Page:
I find Ben Wilson’s attempt to turn something ugly into something beautiful rather interesting and fairly successful as the bright colours make the pieces stand out from the concrete/tarmac. The discarded pieces of chewing gum, laden around the streets of London, have been turned into his canvases.
His inspiration came from his distaste of industrial waste and rubbish and his aim was to beautify the urban environment.
Wilson only works on pieces of chewing gum which have dried out and lack in moisture as this allows him to treat the gum, by heating it up and adding a lacquer to it, so that after he has painted on the design, in acrylic, it does not melt in the sun. Although the reasoning behind Wilson’s typology is practical: suitability for application of the medium and durability, the idea of having a typology the work is based on is stimulating. The use of typology could be a strong influence in my own work; however, my selection will be based upon the form and aesthetic qualities of the gum.
‘Chewing in Venice,’ a series of installations by sculpture artist Simone Decker. Her large-scale work was displayed and photographed all around the city of Venice.
I find Simone Decker’s work very inspiring as ‘chewed’ chewing gum is seen as disgusting and people avoid touching it but by increasing the scale she has created the urge for it to become tactile as it provokes a range of questions, such as “Is that real?”, “What is it made of?”, “Does it feel like chewing gum?”, etc.
The scale of these chewing gum sculptures and how they have been positioned and photographed at certain angles makes them appear to obstruct the path. I think this has been very successful as they seem unavoidable. The different sculptures show pieces of chewing gum in a variety of different stages of their ‘life cycle’ and I find this idea very interesting. I plan to explore the different appearances chewing gum can take on and decide if I am going to focus on just one or multiple forms for my final piece.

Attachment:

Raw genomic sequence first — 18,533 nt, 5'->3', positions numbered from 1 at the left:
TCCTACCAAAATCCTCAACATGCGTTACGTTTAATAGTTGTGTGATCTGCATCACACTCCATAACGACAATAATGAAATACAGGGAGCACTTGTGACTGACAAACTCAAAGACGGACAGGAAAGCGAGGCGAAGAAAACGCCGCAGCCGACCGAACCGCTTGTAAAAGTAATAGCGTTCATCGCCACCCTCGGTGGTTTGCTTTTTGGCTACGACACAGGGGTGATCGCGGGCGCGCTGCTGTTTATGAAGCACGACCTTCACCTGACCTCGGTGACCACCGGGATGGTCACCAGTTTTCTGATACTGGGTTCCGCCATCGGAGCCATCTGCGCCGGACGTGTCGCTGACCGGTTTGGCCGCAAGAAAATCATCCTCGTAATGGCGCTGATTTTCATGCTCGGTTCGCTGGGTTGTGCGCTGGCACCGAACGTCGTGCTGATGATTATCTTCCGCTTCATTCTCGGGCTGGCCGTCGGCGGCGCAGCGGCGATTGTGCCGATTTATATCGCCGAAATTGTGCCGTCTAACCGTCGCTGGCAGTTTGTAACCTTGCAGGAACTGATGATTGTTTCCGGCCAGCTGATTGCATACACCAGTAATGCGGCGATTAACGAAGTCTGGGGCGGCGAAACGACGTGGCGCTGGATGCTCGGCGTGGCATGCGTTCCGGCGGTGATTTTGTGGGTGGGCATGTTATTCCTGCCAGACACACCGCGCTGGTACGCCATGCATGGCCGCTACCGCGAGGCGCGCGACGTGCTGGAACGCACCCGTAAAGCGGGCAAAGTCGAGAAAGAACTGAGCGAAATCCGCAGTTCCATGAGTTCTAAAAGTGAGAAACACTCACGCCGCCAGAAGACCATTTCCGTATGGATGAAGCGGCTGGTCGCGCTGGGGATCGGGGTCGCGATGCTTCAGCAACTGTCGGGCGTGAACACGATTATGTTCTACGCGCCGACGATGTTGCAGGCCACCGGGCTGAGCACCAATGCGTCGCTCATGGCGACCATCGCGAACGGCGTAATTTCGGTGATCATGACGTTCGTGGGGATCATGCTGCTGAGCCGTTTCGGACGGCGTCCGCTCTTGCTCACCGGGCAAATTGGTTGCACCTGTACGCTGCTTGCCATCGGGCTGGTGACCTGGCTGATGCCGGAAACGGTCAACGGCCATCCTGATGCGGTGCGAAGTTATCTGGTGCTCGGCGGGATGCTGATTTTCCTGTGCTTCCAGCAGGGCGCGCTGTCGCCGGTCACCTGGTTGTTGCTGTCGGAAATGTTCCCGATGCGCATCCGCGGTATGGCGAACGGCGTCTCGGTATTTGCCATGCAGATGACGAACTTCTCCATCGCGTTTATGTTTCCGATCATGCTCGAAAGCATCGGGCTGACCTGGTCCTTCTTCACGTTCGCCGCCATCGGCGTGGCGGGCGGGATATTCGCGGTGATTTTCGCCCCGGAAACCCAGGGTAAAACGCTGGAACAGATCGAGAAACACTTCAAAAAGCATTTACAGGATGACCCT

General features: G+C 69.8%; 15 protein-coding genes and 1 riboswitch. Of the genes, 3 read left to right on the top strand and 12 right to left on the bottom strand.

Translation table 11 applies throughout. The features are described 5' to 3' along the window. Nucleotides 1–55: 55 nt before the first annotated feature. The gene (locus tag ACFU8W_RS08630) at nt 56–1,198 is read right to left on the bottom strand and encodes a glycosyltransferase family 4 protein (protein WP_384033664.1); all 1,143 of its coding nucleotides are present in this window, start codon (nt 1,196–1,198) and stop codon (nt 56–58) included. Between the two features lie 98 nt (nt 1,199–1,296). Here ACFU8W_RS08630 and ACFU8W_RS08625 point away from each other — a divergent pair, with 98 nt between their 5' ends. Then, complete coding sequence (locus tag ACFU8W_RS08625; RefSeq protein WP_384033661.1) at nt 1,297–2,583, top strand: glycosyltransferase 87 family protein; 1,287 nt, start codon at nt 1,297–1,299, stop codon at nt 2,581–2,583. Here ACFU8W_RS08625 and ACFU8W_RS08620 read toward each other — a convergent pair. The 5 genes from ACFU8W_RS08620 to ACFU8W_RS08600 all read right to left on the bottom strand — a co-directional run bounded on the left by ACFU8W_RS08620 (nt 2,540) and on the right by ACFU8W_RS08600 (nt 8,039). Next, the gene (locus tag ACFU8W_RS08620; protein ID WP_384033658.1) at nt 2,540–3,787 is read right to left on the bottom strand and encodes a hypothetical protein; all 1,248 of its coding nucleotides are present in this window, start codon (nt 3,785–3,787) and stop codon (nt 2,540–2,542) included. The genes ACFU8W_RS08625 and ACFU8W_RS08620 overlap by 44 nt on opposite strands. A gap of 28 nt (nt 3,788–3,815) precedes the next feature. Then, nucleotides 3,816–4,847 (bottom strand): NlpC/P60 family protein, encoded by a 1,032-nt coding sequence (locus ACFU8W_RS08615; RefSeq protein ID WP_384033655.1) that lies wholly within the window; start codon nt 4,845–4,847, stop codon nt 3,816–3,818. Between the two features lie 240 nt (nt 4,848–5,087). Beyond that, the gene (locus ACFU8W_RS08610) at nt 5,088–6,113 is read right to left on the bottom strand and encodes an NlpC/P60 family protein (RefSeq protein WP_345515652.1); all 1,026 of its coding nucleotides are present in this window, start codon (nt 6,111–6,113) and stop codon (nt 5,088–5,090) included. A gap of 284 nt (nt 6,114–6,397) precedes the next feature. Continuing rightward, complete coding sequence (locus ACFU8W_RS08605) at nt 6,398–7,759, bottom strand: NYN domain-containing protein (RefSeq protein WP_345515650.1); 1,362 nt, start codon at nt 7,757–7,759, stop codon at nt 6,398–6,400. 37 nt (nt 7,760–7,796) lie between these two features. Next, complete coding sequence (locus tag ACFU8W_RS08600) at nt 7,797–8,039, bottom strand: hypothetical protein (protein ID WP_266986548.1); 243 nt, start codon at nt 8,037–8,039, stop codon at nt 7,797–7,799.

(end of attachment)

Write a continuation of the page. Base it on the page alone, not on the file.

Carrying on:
“Photograph 100 pieces of chewing gum, display them in a way that removes them from their original setting and re-arranges them by form, relationship or something else.”
I decided to break this project down and look at all the different ways it could be interpreted, such as 100 individual photographs of pieces of chewing gum or 1 photograph of 100 pieces of chewing gum and the different ways the chewing gum could be displayed and categorized for arrangement. I have also looked into a couple of artists whose work has been influenced by chewing gum; Simone Decker and Ben Wilson.
The barrier separating people and the built up environment is gradually being broken down and an interaction between the two is starting to be formed through leisure and sporting activities, such as Parkour and urban games.
“Invent a game that uses the city as its arena. Play it.”
In order to create my own unique urban interaction game, I looked into existing pervasive games, (many of which are featured in IGFEST or Ludocity) and I began photographing and analysing locations around the city and identifying their different properties to find the optimum playing spaces where my game could take place.
Map of Birmingham City Centre showing areas which have been analysed for optimum playing space.